How Crisis Communicators Rely on Social Media

by Chris Bahn  on Monday, Mar. 18, 2013 12:00 am  

A mobile application allows Entergy users to get updates on where power outages are occurring and the estimated time for when those utilities should be restored.

“Those who amass a significant Twitter following can employ the platform as a powerful vehicle to communicate quickly and directly to their audiences,” Lehane said in a recent email exchange.

Avoiding More Disaster

Because Twitter allows communicators to reach large audiences quickly, it can be a helpful tool in times of crisis. And because Twitter allows communicators to reach large audiences quickly, it can also be a damaging tool in times of crisis.

Type “social media disasters” into Google and you get 31 million results. While not all of the examples returned relate specifically to communicating with the masses during a storm or similar event, they do show how wrong things can go in 140 characters or less.

Even once apologies or corrections are made, incorrect information can take on a life of its own online. Information spreads quickly, so what a company distributes shouldn’t do more harm than good, especially in a time of crisis like the winter power outage.

(For advice from six spokespeople on how to handle crises, click here.)

Cranford Johnson Robinson Woods, the Little Rock advertising and PR agency, has worked on just about any crisis communications situation you can imagine. The firm has counseled after airplane crashes, plant explosions, oil spills, train derailments, employee deaths, product recalls and personnel issues. It’s provided litigation support. And accuracy is always key.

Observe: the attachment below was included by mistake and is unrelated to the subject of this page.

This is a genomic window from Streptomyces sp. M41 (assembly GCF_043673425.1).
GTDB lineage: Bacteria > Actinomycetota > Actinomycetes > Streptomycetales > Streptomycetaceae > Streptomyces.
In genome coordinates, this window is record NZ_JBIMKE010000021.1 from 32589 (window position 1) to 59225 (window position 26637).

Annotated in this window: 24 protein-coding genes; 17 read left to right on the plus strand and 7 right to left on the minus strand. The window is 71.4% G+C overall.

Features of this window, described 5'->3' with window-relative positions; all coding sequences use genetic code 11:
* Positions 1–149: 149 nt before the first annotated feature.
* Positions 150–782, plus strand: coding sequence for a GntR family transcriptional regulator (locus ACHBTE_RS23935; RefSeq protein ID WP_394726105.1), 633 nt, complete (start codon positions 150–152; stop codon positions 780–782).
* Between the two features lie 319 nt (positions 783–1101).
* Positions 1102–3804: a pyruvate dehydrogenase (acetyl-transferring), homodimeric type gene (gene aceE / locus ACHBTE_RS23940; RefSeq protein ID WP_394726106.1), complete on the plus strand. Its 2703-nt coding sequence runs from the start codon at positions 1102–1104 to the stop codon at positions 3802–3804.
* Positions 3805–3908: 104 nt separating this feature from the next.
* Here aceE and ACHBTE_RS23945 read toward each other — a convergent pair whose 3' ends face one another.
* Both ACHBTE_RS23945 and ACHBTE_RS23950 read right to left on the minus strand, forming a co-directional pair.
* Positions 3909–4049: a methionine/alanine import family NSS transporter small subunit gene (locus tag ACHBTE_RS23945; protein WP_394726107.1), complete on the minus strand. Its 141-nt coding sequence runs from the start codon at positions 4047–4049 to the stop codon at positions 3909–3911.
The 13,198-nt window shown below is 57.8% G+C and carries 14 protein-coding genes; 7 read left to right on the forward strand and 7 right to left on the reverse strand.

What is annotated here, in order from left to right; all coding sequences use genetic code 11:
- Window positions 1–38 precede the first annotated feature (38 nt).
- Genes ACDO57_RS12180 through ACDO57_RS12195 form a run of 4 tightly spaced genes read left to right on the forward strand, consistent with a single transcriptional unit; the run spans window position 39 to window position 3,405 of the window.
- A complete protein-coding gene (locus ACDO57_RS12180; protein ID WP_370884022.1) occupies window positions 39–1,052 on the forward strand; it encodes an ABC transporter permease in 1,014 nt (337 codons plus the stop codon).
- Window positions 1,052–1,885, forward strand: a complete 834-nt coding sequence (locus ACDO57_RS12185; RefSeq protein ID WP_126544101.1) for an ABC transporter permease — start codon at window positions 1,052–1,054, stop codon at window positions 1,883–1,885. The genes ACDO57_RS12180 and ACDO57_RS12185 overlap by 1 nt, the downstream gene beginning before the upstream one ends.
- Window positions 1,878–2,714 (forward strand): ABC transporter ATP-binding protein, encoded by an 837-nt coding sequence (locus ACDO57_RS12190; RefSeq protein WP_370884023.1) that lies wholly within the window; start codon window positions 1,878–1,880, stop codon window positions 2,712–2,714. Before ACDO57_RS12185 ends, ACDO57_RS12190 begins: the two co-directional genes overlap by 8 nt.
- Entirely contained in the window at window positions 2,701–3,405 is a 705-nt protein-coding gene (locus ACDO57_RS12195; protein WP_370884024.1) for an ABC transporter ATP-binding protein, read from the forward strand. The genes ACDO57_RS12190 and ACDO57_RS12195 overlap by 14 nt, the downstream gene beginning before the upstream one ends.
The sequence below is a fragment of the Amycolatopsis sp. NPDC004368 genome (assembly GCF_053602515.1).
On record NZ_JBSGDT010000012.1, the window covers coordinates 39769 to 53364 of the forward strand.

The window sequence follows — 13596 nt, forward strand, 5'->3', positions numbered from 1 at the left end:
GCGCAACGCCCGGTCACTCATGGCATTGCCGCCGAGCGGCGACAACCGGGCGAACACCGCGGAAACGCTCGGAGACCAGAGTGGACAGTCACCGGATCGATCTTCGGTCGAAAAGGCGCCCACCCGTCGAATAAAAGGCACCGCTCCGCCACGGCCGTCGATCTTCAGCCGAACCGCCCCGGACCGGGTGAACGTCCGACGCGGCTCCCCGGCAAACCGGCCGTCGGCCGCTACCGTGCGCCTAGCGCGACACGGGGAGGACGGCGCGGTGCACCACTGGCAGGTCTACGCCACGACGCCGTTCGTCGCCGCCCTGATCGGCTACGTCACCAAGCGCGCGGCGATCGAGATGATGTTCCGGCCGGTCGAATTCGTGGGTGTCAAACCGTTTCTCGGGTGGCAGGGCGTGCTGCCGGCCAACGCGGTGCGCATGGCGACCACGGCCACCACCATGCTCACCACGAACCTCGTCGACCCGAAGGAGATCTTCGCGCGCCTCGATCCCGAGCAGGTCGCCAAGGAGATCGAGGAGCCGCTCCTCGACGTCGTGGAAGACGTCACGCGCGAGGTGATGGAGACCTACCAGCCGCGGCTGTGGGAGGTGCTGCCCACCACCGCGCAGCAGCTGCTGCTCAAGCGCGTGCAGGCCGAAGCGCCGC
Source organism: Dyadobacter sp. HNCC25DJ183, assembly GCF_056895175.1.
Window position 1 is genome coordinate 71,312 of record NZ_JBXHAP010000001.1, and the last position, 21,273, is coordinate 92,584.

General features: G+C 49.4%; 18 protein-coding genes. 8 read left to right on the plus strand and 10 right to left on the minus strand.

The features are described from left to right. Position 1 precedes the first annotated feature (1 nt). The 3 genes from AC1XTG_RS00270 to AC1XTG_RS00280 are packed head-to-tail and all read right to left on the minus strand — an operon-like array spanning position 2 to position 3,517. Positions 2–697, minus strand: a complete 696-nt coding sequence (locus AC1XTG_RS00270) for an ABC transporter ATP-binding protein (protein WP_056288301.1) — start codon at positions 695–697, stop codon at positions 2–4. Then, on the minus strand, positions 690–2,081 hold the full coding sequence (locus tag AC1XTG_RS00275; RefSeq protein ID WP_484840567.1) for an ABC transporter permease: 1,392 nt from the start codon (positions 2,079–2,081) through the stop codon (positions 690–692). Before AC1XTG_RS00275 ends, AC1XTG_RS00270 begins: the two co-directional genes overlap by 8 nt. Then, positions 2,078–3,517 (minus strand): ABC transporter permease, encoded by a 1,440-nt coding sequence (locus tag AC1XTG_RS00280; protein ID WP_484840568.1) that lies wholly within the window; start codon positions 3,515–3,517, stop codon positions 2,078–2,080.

Denver Peacock, senior vice president and chief marketing officer, handles strategic communications for CJRW. He points to immediacy and transparency as essential in crisis situations, but warns the immediacy can’t come at the expense of accuracy.

“You have to be very careful with the information you’re communicating to the public,” Peacock said. “But you also have to do it very quickly, as quickly as possible in light of the conversation. You don’t want to get out there with bad information and create a second problem, which is now you have to correct the bad information.”

Munsell said multiple Entergy employees were part of the process for sending each individual tweet. That slowed things down some, but it prevented bad information from getting circulated.

Communication with crews in the field was vital to keeping the public informed. From the field, it went to what Munsell described as a “war room” and then out to the public.

“That’s probably one of the most difficult parts during a storm because the status changes so rapidly,” Munsell said. “So it’s imperative you make sure information is accurate while you get it out as quickly as possible.”



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